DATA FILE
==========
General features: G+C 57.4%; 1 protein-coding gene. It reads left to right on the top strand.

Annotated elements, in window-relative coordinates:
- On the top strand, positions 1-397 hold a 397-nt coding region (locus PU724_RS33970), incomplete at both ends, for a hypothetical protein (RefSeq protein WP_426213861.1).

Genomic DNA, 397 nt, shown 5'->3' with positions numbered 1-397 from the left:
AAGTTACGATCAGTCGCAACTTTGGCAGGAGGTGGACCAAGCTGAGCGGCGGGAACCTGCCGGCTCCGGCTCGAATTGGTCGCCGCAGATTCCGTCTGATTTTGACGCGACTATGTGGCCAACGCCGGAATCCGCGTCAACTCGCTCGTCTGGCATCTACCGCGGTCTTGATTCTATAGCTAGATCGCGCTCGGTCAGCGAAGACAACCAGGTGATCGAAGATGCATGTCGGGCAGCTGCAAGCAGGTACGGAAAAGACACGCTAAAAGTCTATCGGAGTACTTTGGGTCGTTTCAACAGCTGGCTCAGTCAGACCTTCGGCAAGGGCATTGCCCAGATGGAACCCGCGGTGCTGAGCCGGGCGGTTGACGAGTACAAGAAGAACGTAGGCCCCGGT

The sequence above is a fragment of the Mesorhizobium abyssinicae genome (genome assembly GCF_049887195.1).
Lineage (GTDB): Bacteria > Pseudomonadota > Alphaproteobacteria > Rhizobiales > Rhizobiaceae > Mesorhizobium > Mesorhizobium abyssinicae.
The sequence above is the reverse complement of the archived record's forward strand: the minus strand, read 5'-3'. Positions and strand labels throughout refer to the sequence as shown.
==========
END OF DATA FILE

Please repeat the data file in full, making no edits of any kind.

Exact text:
General features: G+C 57.4%; 1 protein-coding gene. It reads left to right on the top strand.

Annotated elements, in window-relative coordinates:
- On the top strand, positions 1-397 hold a 397-nt coding region (locus PU724_RS33970), incomplete at both ends, for a hypothetical protein (RefSeq protein WP_426213861.1).

Genomic DNA, 397 nt, shown 5'->3' with positions numbered 1-397 from the left:
AAGTTACGATCAGTCGCAACTTTGGCAGGAGGTGGACCAAGCTGAGCGGCGGGAACCTGCCGGCTCCGGCTCGAATTGGTCGCCGCAGATTCCGTCTGATTTTGACGCGACTATGTGGCCAACGCCGGAATCCGCGTCAACTCGCTCGTCTGGCATCTACCGCGGTCTTGATTCTATAGCTAGATCGCGCTCGGTCAGCGAAGACAACCAGGTGATCGAAGATGCATGTCGGGCAGCTGCAAGCAGGTACGGAAAAGACACGCTAAAAGTCTATCGGAGTACTTTGGGTCGTTTCAACAGCTGGCTCAGTCAGACCTTCGGCAAGGGCATTGCCCAGATGGAACCCGCGGTGCTGAGCCGGGCGGTTGACGAGTACAAGAAGAACGTAGGCCCCGGT

The sequence above is a fragment of the Mesorhizobium abyssinicae genome (genome assembly GCF_049887195.1).
Lineage (GTDB): Bacteria > Pseudomonadota > Alphaproteobacteria > Rhizobiales > Rhizobiaceae > Mesorhizobium > Mesorhizobium abyssinicae.
The sequence above is the reverse complement of the archived record's forward strand: the minus strand, read 5'-3'. Positions and strand labels throughout refer to the sequence as shown.